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Green Tip

Unplugging your devices, lowering your heat, and smartly disposing of waste are a few ways to leave for break on sustainable note!



Green Campus Tour

Guided maps of sustainability initiatives at Temple University

Climate Action Plan

Temple became a signatory of the Presidents Climate Commitment in 2008 and again in 2016.

Annual Report

Find out about Temple’s progress toward a more sustainable future by reviewing our Annual Report

Rethinking Urban Revitalization

Tuesday, April 10, 2018 - 3:30pm to 5:00pm
Paley Library Lecture Hall
*This is a Campus Sustainability Week event*
When it comes to urban revitalization projects, community concerns have not always been taken into account. The Eastwick Neighborhood in Southwest Philadelphia is no different. Located in the heart of a number of environmental hazards, the Eastwick community is extremely vulnerable to the oncoming effects of climate change. In 2017, The Philadelphia Redevelopment Authority sought to address these mounting risks with the Lower Eastwick Public Land Strategy. This plan is taking an innovative approach to urban revitalization through resilience planning efforts. Join the Office of Sustainability, The Temple University Library, and BRIC for an interactive discussion with planners and community members alike about the progress of the project so far, and why community engagement in urban revitalization is a core part of resilience.



Terry Williams
Terry was born in the Eastwick neighborhood of Philadelphia during the early 1950’s in what was known to be the most fully integrated neighborhood within the city of Philadelphia of that time.

Soon after his birth the largest urban renewal project in U.S. history would devastate his Eastwick Community forcing his family to move elsewhere along with the removal of eight thousand Eastwick families directly resulting from government mandated blight certifications and eminent domain powers forced upon the entire Eastwick community.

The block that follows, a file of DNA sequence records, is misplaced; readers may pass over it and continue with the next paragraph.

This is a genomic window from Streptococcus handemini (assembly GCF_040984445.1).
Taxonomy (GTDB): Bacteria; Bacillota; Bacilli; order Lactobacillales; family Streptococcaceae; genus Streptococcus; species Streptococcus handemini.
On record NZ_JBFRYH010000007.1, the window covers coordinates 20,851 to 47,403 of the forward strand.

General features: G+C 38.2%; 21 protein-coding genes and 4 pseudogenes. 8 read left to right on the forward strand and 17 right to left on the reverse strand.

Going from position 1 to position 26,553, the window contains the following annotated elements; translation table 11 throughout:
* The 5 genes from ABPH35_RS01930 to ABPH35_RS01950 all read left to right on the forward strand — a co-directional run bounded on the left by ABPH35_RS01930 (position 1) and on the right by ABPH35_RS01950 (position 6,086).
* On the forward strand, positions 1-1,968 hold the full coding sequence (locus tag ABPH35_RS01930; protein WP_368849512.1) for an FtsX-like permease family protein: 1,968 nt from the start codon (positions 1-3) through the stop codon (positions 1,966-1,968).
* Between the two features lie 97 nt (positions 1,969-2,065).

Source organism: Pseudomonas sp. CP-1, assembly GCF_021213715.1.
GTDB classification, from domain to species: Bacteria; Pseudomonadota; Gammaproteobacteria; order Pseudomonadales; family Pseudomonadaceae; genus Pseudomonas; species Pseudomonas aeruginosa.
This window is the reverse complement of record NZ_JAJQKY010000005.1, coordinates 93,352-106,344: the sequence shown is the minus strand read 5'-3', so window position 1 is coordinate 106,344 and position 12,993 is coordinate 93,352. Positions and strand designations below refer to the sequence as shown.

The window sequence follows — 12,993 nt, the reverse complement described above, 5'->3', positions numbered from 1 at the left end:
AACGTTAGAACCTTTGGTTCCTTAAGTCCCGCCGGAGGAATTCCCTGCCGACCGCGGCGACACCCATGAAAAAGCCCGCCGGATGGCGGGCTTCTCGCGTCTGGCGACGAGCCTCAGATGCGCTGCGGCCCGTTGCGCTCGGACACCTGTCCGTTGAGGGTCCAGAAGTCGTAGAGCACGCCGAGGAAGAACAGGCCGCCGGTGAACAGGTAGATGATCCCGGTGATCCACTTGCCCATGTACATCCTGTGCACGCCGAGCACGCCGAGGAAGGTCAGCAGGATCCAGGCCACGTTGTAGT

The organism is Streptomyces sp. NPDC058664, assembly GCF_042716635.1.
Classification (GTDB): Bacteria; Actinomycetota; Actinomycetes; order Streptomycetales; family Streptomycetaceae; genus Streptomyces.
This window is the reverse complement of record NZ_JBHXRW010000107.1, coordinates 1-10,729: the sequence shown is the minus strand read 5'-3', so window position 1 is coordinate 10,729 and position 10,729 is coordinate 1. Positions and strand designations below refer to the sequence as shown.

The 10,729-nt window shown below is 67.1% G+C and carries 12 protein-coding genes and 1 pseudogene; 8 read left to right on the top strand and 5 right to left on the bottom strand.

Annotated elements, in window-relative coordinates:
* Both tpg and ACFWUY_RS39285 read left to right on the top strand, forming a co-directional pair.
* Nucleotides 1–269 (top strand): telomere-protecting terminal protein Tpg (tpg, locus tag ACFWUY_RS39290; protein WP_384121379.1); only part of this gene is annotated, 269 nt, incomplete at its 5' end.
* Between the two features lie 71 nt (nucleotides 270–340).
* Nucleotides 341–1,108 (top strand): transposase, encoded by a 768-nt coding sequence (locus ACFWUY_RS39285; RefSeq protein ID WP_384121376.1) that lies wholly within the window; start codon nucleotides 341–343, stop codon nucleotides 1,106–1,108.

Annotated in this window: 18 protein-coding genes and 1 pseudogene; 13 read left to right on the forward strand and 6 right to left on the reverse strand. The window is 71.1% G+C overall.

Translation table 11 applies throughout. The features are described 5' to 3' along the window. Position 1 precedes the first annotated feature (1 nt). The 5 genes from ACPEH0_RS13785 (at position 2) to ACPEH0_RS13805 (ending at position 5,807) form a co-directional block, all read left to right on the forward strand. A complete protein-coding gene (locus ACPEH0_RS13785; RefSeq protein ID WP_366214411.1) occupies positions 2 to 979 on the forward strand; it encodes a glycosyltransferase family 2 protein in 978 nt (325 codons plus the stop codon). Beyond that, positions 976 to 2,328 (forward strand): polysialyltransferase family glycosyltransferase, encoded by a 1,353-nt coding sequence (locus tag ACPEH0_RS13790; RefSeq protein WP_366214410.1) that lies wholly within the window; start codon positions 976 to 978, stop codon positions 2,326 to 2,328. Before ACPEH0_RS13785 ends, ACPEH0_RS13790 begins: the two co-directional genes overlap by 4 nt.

Educated in Philadelphia’s public education system Terry graduated from John Bartram H.S. in 1969. He was further educated at Temple University, taking some courses in Urban Studies, Social Statistics, Political Science and Journalism. Further he entered Lincoln Universities Masters of Human Services where he studied Psychology, Systems Theory, Religion and Philosophy. 

Coming of age during the Civil Rights, Vietnam Era, the turbulent 1960’s Terry developed an extensive background in political activism, community organizing, human services and leadership development having worked professionally, and as a volunteer within varied community specific initiatives impacting most of Philadelphia’s neighborhoods. 

Experientially, coming full circle from NortherN Liberties back to Eastwick , Terry currently chairs the Eastwick Public Lands Planning Process, and he served as the President of the Eastwick Friends and Neighbors Coalition Inc. (EFNC) (from 2012 to 2016). EFNC is the coalition he presided over that ended the so called “urban renewal “of the Eastwick Community in 2015. The community into which he was born. He also serves chairman of the Eastwick Action Membership Committee (EAC) and is a member of the Community Advisory Group (CAG) also in Eastwick.